Yeah, that's one key difference between the modern mechanics Federer uses and the classical stuff Sampras does. Fed, like most players today, needs to rotate his torso significantly in order to initiate the swing. But, then again, for also that reason, he can generate lots of power without moving his legs a lot. In any case, it means that you have to have excellent footwork to crank balls accurately on the run, which Fed can do.

It's just with Sampras, he can run full-force and use that speed to whip on the ball. His stance can kinda float between pure closed and neutral, but his whiplike delivery isn't dependent on that. As, again, most old-school pros who use classical form can to some degree in a proper game. The more extreme grip are even more limited in the sense that if they chase a ball down the run, they need the ball at a certain rise in order to hit the ball cleanly. If they run into a ball, they have to time it perfectly.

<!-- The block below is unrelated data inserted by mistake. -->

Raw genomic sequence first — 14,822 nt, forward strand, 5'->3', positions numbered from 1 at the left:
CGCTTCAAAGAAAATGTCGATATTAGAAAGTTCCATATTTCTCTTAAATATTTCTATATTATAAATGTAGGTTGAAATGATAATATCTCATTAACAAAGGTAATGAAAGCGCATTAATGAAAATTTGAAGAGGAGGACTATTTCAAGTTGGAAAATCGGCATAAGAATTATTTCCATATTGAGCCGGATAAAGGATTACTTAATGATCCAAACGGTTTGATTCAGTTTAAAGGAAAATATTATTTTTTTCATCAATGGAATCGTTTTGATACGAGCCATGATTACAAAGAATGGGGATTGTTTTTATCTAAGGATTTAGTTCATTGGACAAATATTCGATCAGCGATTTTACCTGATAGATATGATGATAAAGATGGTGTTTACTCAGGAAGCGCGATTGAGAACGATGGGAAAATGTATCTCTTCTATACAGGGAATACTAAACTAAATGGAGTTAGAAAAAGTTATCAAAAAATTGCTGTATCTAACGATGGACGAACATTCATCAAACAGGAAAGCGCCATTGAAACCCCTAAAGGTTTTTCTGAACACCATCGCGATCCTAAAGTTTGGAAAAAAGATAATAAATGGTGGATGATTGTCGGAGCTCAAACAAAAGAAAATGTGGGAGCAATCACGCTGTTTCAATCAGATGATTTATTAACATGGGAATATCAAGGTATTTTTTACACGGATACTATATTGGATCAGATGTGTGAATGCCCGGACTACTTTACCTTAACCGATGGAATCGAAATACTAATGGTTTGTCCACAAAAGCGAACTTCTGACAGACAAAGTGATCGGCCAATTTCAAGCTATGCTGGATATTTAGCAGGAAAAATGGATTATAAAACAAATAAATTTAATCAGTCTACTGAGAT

Grimjack 10-06-2006 12:41 PM

Pete certainly wasn't "robotic." If anything, he was like fricking Gumby out there. His body bent in absolutely obscene ways on his serve ("classic" my ***), and he flailed more than he forced. I wouldn't call him "smooth" in any sense, but he sure as hell wasn't "robotic." More like "loosey goosey."

At any rate, it worked for him.

What WAS "robotic" was his strategy and execution. Serve into the corners, come in, and know that because your serve is hard, spinning like mad, and unreadable, you'll almost invariably hold. On the return, hit it hard and hope for the best. Hope that at least once per set, you can string a few lucky returns together and gather a break -- which you can do because you know you won't be broken yourself.

Simple, ruthless, effective. Very much robotic, in a sense. Even legitimately a "grind," in a sense, though the word "grinder" in the tennis lexicon has come to mean something else -- so it's an unfortunate (though accurate) choice of words in this case.

laurie 10-06-2006 12:47 PM

Quote:

Originally Posted by tricky